On Friday at Ithaca College there was a service organized by the president of the college, Peggy Williams, and the chaplains: two Catholic, a Protestant, and a Jewish chaplain. Students also participated, as musicians (we have a great music school). We sang some songs, including Amazing Grace and a really beautiful round in Latin called "Ubi Caritas." The Jewish chaplain led us in the Kaddish. There is no Muslim chaplain, because there aren't very many Muslim students, but the regular imam (prayer leader) for the Jumaa (Friday) prayers was asked to speak. I'm glad he participated. The president of the college spoke. Many people came, about 2,000 (we have a total student body of around 5500). I heard that a similar gathering at Cornell drew 15,000 (out of a total population of 30,000).

Then, tonight (Saturday) I went to a candlelit vigil organized by the local Tibetan Buddhist monastery (only in Ithaca!) – the monks chanted in Tibetan, the rest of us held candles, we walked around the Commons downtown, and then dispersed. Interestingly enough, at both the Ithaca College service and the Buddhist prayer vigil there were American flags flying.

At the end of the Ithaca College service, after the official part was over, a group of student starting singing the Star Spangled Banner – which I had been hoping we would sing, because it just seemed appropriate – our nation has been attacked. I started crying – the first time I've really been able to cry all week.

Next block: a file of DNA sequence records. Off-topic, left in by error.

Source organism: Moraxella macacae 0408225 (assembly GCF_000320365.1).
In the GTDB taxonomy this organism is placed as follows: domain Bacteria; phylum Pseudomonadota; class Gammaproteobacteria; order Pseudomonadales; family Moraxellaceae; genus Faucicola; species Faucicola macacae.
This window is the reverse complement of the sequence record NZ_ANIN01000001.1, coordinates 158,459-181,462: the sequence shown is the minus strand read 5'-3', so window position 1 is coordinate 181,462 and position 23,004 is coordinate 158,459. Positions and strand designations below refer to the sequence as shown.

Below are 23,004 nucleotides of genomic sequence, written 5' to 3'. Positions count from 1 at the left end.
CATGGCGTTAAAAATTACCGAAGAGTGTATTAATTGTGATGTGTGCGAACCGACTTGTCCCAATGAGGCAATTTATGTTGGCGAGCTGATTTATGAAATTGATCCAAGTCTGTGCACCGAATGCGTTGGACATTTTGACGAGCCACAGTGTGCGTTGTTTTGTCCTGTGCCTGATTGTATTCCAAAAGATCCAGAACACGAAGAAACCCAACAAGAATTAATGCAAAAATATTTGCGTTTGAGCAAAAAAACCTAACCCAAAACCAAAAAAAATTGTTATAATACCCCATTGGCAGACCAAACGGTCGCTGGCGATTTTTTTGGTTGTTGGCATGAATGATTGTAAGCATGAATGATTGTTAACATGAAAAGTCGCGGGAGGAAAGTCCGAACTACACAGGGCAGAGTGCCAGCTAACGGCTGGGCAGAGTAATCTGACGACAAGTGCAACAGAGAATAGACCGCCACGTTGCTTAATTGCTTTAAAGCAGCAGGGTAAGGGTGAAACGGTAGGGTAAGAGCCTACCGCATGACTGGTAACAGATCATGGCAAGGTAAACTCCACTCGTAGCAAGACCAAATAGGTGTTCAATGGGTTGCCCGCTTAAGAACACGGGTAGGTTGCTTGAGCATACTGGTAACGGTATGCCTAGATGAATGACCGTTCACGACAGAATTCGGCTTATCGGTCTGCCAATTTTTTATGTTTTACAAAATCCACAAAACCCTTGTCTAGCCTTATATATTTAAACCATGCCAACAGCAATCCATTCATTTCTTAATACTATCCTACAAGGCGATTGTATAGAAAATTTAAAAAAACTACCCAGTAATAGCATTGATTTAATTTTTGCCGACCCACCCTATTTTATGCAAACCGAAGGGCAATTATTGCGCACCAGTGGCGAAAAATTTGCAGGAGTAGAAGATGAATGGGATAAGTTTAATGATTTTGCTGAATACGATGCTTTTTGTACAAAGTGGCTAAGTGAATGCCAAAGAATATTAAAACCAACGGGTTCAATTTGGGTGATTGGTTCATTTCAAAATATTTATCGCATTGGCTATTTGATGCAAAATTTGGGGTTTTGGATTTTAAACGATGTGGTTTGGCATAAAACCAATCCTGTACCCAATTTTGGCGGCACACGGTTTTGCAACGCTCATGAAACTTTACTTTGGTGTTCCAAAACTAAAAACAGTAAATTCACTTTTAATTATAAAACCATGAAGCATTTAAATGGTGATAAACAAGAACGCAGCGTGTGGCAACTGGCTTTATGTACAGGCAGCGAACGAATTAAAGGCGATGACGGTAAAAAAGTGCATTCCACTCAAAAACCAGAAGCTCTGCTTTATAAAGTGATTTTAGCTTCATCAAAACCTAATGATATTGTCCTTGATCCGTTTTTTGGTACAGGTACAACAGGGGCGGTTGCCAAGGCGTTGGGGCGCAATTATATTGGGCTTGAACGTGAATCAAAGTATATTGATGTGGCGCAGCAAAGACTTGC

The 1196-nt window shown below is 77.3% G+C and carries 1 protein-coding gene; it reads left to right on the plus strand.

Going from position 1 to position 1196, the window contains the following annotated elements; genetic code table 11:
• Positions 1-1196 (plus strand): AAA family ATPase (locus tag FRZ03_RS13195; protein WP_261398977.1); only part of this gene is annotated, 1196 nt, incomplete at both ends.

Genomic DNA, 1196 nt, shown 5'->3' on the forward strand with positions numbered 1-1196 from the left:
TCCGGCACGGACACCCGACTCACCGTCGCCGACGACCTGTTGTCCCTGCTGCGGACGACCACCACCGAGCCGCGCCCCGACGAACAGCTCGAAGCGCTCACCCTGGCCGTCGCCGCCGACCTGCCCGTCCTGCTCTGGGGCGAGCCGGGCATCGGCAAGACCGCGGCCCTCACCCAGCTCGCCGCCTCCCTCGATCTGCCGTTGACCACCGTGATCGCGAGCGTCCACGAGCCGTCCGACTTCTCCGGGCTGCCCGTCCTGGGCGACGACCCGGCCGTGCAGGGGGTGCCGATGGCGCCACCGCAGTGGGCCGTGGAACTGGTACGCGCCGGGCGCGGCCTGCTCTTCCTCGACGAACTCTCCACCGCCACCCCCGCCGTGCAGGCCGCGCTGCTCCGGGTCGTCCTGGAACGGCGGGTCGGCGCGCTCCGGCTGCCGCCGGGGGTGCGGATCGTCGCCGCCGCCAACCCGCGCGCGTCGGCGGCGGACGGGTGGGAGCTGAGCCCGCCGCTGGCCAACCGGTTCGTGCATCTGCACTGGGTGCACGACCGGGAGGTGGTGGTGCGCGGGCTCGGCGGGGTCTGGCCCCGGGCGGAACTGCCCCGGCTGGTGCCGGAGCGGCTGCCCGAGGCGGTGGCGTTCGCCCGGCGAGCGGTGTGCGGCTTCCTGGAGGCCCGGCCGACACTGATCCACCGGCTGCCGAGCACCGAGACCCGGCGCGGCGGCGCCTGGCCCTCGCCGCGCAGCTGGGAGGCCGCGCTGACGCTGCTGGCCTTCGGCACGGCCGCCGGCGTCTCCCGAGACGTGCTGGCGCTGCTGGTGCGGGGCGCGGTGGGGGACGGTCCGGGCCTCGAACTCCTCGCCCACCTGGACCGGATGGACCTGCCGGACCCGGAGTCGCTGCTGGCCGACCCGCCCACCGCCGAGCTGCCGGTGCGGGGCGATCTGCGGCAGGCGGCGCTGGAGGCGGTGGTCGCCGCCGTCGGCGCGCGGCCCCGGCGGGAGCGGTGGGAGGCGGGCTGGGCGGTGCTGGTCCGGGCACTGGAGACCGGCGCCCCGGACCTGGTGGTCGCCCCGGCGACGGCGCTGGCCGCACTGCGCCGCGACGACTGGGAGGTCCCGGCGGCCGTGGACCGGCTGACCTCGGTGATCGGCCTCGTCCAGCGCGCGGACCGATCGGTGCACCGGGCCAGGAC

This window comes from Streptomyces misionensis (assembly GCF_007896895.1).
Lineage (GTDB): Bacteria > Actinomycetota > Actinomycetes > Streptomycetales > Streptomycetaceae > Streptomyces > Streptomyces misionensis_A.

I feel like I'm getting a grip on what love of country really is — it's not about beating our chests and saying "we're America, we're No. 1, we can beat you up!" – it's about all the people who volunteered to look for survivors in New York, all the rescue workers who died when the World Trade Center towers collapsed, and all the people around the country who are organizing their own local prayer vigils and candlelit vigils and spontaneous singing sessions (like the amateur chorale singers who got together in New York on Thursday night at Lincoln Center and just started singing patriotic songs, and the crowd started getting larger and larger), all the people who are trying to donate blood, all the folks who are giving lots of money without thinking twice to help those who were injured in the attacks, those who lost family in the attack – etc. etc. I've never seen anything like this in my country, and I'm proud of it. I now have a better understanding of why people in Israel don't leave the country when they're in danger – it's their country and they love it for all of the specific ways in which Israelis do good things. And I love this country for all the specific ways that the vast variety of Americans manage to do good. I think that militaristic patriotism feeds off this more basic, open, pluralistic patriotism – but that we don't have to let it. The flag belongs to all of us, not just xenophobes, racists, and warmongers. I think we have to remember that.